The Korea Herald


Korea earmarks W180tr to build creative economy

By Seo Jee-yeon

Published : Jan. 15, 2015 - 21:53

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The government plans to invest 180 trillion won ($166 billion) this year to foster a start-up ecosystem, new industries and markets with growth potential.

Five economic ministries and agencies including the Science Ministry reported their new policies to President Park Geun-hye at the government complex in Sejong City.

The Industry Ministry said it set this year’s exports target at over $600 billion and foreign direct investment at more than $20 billion.

President Park urged the economic ministers to implement policies aimed at developing a creative economy, stressing the importance of timing.
President Park Geun-hye speaks before being briefed by the five economy-related ministries at Cheong Wa Dae on Thursday. (Yonhap) President Park Geun-hye speaks before being briefed by the five economy-related ministries at Cheong Wa Dae on Thursday. (Yonhap)

“The top priority of the 2015 economic policy will be to revitalize the economy which is in a slump,’’ Park said. “There is a timing issue to transit to a new economic paradigm. The creative economy that we seek to build for the next three years will lay a foundation for economic growth in the next 30 years,’’ she added.

In his briefing, Science and ICT Minister Choi Yang-hee said the government will create a system to incubate start-ups.

As the first step for this mission, the government set up four centers for innovation outside of Seoul to develop technology across the nationin 2014. The number of start-up incubation centers will increase to 14 by the year-end.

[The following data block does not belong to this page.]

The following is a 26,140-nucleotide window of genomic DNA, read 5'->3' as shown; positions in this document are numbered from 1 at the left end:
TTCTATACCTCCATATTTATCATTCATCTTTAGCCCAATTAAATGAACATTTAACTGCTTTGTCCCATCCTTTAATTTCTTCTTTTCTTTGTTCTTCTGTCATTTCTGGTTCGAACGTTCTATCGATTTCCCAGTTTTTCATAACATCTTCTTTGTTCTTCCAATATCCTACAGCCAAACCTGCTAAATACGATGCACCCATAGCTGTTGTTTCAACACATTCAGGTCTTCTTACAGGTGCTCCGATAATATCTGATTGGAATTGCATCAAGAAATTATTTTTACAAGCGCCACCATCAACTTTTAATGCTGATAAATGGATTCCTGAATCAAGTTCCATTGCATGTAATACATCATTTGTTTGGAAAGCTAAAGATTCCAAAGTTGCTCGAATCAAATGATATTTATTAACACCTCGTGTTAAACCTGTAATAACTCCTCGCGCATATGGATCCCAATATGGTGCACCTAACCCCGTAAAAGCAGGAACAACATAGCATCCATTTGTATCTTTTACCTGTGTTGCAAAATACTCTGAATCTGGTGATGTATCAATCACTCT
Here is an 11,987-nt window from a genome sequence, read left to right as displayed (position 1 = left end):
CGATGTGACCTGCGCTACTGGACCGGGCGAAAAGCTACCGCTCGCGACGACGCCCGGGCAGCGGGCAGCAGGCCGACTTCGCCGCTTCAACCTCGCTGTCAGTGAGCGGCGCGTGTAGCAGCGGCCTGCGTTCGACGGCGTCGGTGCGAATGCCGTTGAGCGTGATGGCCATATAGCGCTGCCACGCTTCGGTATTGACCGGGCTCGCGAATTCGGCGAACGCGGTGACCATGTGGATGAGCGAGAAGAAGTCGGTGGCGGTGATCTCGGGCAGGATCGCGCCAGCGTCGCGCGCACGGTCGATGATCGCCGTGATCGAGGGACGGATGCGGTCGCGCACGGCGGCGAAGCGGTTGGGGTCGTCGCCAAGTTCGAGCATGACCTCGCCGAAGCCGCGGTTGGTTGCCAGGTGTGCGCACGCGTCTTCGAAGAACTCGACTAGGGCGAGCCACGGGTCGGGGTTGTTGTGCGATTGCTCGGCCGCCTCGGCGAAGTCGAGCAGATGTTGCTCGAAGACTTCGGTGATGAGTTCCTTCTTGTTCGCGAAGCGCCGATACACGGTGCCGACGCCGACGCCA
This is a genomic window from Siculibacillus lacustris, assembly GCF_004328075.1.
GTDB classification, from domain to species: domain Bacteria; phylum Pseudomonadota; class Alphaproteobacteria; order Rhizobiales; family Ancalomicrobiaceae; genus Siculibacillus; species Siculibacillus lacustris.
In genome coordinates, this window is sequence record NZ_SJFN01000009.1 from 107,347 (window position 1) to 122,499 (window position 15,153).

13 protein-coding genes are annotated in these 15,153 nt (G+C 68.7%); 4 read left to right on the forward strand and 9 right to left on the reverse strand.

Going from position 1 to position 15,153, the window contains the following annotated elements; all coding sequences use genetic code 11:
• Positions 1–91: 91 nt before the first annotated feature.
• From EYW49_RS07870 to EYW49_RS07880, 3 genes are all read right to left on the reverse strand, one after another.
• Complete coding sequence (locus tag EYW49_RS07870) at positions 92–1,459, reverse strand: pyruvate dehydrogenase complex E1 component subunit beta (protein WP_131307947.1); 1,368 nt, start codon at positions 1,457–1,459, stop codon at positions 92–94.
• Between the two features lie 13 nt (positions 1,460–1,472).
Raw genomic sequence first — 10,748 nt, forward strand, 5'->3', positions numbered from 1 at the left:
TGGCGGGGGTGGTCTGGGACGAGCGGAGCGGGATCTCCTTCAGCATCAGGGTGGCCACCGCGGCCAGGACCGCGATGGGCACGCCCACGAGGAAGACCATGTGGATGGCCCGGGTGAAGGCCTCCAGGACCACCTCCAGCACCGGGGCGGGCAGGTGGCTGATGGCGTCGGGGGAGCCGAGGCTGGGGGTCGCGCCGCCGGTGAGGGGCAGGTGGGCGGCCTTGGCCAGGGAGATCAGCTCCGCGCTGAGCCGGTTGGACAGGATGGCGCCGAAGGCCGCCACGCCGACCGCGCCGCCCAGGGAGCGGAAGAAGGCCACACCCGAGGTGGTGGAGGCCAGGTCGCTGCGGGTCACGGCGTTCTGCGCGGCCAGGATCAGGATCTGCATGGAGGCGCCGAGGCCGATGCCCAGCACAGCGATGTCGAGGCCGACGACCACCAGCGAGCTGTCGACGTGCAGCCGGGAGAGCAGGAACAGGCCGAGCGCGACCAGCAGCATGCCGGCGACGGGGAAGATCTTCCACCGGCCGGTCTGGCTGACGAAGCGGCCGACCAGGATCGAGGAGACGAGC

In addition, the ministry said it would drive to cultivate new industries with high growth potential, most of which will be service and tech-driven businesses, such as software, smart cars, bio and fifth- generation mobile networks.

The money for the new industry and market creation and promotion will amount to 100 trillion won, he said.

Industry Minister Yoon Sang-jick said the government would make full use of its free trade agreements, promising smaller companies to help them meet their exports target this year and invest in future-oriented services and industries.

Exports is critical for Korea to meet its annual growth target in that the nation’s overseas shipments took 42.91 percent of the country’s GDP in 2013.

For growth in exports, the ministry said it will focus more on utilizing the FTAs instead of seeking new trade pacts.

Once the FTA with China is ratified, South Korea will be the only significant economy in the world that has open trade regimes with the world’s top three powerhouse. Seoul already has FTAs with the U.S. and the European Union.

The ministry will launch a number of support programs to help small and medium enterprises that have the capability to sell goods abroad but have been constrained by a lack of trained employees and knowledge about foreign trade rules.

Increasing the portion of exports handled by SMEs is critical for more balanced growth and a reduction in the country’s dependence on a handful of large conglomerates, such as Samsung and Hyundai Motor.

As an exemplary SME support program, the ministry will work with the Korea International Trade Association to set up a “China Desk” in March to develop products that can be sold in the world’s No. 2 economy.

The government will also designate 270 trading companies to help SMEs, up from 167 last year.

“Such measures will allow SMEs to account for 35 percent of the country’s exports in 2015 from 34 percent last year,” the Trade Ministry said.

By Seo Jee-yeon and news reports (